The Adjustment Bureau- Starring Matt Damon and Emily Blunt
Directed by: George Nolfi
What better way to start a Movie Review blog than with a theology heavy Matt Damon flick. I know, I know. You are thinking “This isn’t a movie review at all, it’s simply a vehicle for Cassy to gush about how amazing Matt Damon is”. I’ll admit, I do see all Matt Damon movie’s in the theatre, regardless of genre or depth. He’s not a bad looking guy, and I happen to enjoy looking at him. That being said, I’d like to remind you that I can remain impervious to the charms of Damon’s smile and impartially review his films, and have in fact found several of them to be utter time wasters. For example: The Legend of Bagger Vance was a marathon of a yawn fest and the more recent Green Zone was trite and self-indulgent.
Are you convinced that I have no bias toward Matt Damon films? If not, take a break, go enjoy a nice refreshing pineapple juice, listen to some smooth jazz, and come back with a clear mind ready to start reading anew.
********************************Mind Clearing Break****************************
Feel better? Less judgmental?
Alright now, let’s get down to the nitty gritty.
*The Actual Review*
If you’ve seen a preview for The Adjustment Bureau, you are probably aware that this is not a cotton candy film, it’s got some weight and covers some pretty hefty topics. This, in truth, is what made me want to see The Adjustment Bureau. I love movies that make you think, that leave you with questions about life and the “big picture”. The Adjustment Bureau tackles the big picture questions of freewill vs. predestination, and true love vs. all the adversity that life has to offer. Not sure you want to pay ten bucks to have to think hard enough to understand these topics? Sound like a recipe for an overly theological, intellectually driven disasterpiece? I see where you might think that, but hold tight. This film doesn’t whack you over the head with inscrutable symbolism and you don’t need a phd to understand the message George Nolfi and Philip K. Dick, author of The Adjustment Team were trying to get at. I'd tell you what that message is, but then you'd have no reason to see the film (Damon not withstanding).
Without spoiling the film, here is what you need to know. Matt Damon plays David Norris, a young politician who runs for and ultimately loses a seat on the U.S. Senate. Before giving his concession speech, Norris runs into Elise Sellas (played beautifully by Emily Blunt). Instantly, Norris and Sellas are struck by a palpable chemistry. Norris is so inspired by his feelings for Sellas that he scraps his original concession speech and speaks unscripted and from the heart. This speech has the potential to set Norris back on the fast track to holding some big political offices. This speech is all a part of “The Plan”. “The Plan” is what this movie is all about. In this interpretation of the world, every human being’s life has been mapped out from the beginning of time, they each have their own pre-set plan which is where all the predestination vs. free will ideas come in. Things are complicated when Norris decides (yep despite the plan, people can still make decisions for themselves) to go against the plan to pursue Elise Sellas. Once Norris decides to pursue Sellas he affectively changes both of their “plans” and not necessarily for the better.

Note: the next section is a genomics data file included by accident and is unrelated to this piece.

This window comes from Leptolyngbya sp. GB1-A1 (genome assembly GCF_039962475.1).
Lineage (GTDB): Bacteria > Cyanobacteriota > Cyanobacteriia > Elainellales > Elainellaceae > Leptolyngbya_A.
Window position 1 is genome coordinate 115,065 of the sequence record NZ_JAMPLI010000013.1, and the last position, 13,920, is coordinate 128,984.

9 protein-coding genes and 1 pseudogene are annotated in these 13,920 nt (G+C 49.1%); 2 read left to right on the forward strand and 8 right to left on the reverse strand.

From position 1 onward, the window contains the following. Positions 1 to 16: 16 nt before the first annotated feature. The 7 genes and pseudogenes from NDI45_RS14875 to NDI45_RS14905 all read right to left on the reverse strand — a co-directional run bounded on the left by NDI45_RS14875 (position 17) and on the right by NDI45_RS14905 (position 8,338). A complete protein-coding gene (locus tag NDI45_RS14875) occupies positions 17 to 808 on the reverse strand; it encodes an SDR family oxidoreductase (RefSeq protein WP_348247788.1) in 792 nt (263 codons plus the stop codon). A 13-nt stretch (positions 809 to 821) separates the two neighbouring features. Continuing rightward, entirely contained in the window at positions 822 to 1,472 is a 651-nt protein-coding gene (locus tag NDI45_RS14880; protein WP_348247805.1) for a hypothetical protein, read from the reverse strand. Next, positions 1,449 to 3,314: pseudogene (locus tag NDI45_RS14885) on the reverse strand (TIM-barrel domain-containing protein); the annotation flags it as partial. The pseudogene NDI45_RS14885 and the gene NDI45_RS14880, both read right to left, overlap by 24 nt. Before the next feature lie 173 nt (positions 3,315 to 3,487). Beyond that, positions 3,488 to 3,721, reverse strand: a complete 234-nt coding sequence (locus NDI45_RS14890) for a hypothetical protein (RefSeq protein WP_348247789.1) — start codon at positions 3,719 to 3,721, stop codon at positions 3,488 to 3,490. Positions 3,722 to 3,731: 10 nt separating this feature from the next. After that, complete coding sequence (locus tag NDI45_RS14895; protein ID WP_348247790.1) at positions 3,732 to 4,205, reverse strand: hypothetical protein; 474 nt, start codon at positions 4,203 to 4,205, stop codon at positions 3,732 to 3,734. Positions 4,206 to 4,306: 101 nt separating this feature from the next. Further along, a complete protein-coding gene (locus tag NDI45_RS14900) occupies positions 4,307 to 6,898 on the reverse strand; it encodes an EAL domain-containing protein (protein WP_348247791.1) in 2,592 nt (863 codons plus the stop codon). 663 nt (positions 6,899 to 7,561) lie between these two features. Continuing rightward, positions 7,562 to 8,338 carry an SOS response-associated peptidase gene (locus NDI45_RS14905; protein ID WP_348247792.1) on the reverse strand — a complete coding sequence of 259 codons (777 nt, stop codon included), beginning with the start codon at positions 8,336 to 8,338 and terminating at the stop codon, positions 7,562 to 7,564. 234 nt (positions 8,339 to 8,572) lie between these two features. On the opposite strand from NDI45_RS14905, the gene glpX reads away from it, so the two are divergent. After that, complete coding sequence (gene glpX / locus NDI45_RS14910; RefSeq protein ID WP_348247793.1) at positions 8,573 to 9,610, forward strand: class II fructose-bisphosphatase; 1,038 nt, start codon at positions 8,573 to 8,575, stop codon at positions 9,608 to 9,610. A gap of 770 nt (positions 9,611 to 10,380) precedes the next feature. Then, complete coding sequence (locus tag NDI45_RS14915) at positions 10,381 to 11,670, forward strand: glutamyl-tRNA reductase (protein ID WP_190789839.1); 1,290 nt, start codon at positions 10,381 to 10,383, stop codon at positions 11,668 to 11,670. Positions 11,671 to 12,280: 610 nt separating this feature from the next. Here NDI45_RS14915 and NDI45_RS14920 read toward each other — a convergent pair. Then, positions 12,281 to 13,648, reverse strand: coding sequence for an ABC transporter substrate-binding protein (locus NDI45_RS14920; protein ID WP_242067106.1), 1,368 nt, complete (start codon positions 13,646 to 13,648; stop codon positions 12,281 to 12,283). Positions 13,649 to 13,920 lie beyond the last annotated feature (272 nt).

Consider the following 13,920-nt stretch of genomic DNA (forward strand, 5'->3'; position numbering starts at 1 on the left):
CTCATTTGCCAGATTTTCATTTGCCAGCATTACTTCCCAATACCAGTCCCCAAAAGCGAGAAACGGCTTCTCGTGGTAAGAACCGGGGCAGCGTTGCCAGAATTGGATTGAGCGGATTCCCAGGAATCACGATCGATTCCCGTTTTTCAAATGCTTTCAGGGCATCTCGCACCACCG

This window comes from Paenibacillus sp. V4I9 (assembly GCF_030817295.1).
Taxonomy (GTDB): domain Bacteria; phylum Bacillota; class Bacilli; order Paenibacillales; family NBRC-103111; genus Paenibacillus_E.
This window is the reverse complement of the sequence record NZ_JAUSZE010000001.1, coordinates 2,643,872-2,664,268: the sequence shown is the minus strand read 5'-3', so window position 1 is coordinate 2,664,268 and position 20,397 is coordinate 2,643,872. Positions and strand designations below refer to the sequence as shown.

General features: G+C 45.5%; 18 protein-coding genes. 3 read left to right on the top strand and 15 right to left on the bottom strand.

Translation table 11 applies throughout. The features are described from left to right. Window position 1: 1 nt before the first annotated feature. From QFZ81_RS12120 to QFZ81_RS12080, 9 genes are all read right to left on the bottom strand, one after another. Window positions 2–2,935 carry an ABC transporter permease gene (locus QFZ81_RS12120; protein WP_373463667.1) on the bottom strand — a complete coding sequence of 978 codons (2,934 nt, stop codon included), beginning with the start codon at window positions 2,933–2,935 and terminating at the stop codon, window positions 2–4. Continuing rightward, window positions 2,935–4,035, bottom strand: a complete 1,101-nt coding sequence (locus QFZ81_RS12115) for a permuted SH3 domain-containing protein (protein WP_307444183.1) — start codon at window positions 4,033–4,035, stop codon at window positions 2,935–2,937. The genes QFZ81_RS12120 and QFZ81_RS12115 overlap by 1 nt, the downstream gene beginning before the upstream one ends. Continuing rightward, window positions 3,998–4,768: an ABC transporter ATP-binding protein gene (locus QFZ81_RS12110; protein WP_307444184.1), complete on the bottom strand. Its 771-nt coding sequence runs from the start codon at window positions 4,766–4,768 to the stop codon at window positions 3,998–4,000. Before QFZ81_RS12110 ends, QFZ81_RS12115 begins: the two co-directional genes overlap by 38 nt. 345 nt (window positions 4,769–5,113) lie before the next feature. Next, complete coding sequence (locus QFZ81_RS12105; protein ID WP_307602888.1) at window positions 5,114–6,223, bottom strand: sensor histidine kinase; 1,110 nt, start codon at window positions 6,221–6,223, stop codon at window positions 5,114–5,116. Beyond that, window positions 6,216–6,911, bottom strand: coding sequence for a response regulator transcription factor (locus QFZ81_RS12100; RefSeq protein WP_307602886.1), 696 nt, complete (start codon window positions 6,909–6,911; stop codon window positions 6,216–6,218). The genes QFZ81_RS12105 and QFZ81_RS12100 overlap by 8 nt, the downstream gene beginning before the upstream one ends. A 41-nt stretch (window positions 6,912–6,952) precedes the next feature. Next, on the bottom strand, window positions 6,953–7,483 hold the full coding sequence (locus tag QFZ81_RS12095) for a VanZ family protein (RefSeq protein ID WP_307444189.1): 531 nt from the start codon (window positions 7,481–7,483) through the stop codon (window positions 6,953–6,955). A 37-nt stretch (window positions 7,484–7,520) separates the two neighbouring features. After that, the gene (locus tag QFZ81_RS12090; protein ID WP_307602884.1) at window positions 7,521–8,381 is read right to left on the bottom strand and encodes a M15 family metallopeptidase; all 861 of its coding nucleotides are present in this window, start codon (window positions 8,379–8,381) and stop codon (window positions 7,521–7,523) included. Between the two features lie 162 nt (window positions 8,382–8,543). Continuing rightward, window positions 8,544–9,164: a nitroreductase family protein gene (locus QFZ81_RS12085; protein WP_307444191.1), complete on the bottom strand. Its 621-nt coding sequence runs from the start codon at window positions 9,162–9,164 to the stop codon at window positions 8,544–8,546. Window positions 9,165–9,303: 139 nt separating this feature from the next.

This is the point in the movie where I really started to question what perceptions of mine were shaping the way I viewed this movie. Was it holes in the plot that made this movie unbelievable, or was it personal belief? For instance, I was struggling with Norris’ choice to risk his happy, successful future for the chance to be with a woman he barely knew. Furthermore, when he met Elise, he was having a monumentally crappy day and his entire attitude and outlook on things seemed to change with the flip of a switch. Though the chemistry between Damon and Blunt was fantastic (seriously I don’t think I’ve seen Damon with such believable and enjoyable on screen chemistry with anyone since he acted with Robin Williams in Good Will Hunting), it seemed like a stretch to me. But why? Perhaps, because I don’t believe in love at first sight, I couldn’t wrap my head around the idea that someone could convince themselves to throw it all away on a hunch that some girl was the bees knees. Which brought me to the second big question, is this movie trying to say that true love is more powerful than “the plan”. This seems flawed. If love can cause a person to buck the plan, why would the creator of “the plan” also create love? And here, you can draw your own parallels between God (or whatever higher power you believe in) and the creator of “the plan” (the movie calls him The Chairman).
Why would a movie so blatantly raise such big questions without giving a solid answer to wrap it all up in the end? If you ask me, it’s a pretty smart thing to do. Had the movie taken a side, fewer people would enjoy or identify with it’s premise. Leaving it open allows the viewer to decide for themselves in a sort of choose your own adventure sort of way. For this, I applaud George Nolfi on a job well done. Maybe next time around, he could explain the significance of the magical hats but for now let’s not split hairs.
If you didn’t enjoy this review, I won’t hold it against you. I guess it just wasn’t in “the plan”.
C’s overall film rating: 3 of 5 stars